Testimony before the District of Columbia City Council

Testimony of Ariel Wolf on behalf of the Self-Driving Coalition for Safer Streets

Committee on Transportation and the Environment

Council of the District of Columbia

July 2, 2019

Councilmember Cheh and Members of the Committee on Transportation and the Environment, my name is Ariel Wolf, and I am a Counsel in the regulatory practice at Venable LLP.  I also serve as Counsel to the Self-Driving Coalition for Safer Streets (“Coalition”). Thank you for giving me the opportunity to testify today on B23-232, the Autonomous Vehicles Testing Program Amendment Act of 2019, and B23-248, the Autonomous Vehicle Amendment Act of 2019.

Today I will provide some background on the Coalition and U.S. DOT’s approach to regulating autonomous vehicles, and our recommendations in light of the District’s efforts to provide a path forward for the testing and use of these vehicles. The Coalition previously submitted a letter and model legislative text to this Committee in advance of the roundtable held on January 31, 2019, entitled “The Integration of Automated Vehicles in the District,” and we direct the Members of this Committee to that submission for additional information supplementing my testimony today. We look forward to continuing to be constructive participants in the legislative process.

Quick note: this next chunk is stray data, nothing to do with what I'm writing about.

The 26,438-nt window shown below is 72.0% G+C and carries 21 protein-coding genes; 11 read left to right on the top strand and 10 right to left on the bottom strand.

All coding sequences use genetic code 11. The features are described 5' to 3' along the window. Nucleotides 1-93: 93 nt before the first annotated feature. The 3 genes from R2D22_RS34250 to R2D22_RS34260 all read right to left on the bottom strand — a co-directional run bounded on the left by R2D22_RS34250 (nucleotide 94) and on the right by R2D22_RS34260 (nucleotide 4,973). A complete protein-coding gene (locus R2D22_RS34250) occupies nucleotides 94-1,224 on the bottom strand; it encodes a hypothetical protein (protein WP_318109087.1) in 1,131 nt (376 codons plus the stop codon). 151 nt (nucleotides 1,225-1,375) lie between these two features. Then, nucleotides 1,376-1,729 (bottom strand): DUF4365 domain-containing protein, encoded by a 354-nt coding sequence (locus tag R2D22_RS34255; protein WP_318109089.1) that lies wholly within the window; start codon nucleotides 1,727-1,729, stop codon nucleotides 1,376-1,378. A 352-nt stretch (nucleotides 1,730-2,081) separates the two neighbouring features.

The Coalition was founded in April of 2016 by Ford Motor Company, Waymo (formerly Google’s self-driving car project), Lyft, Uber, and the Volvo Car Group.  We are focused on enabling the development and deployment of fully autonomous vehicles (“AVs”). This cross-section of companies representing technology, automobile manufacturing, and transportation network companies demonstrates the widespread interest in developing AV technology across different sectors.  Despite their different backgrounds, the companies came together to form the Coalition because of their commitment to bring the tremendous potential safety and mobility benefits of self-driving cars to consumers in a safe and swift manner.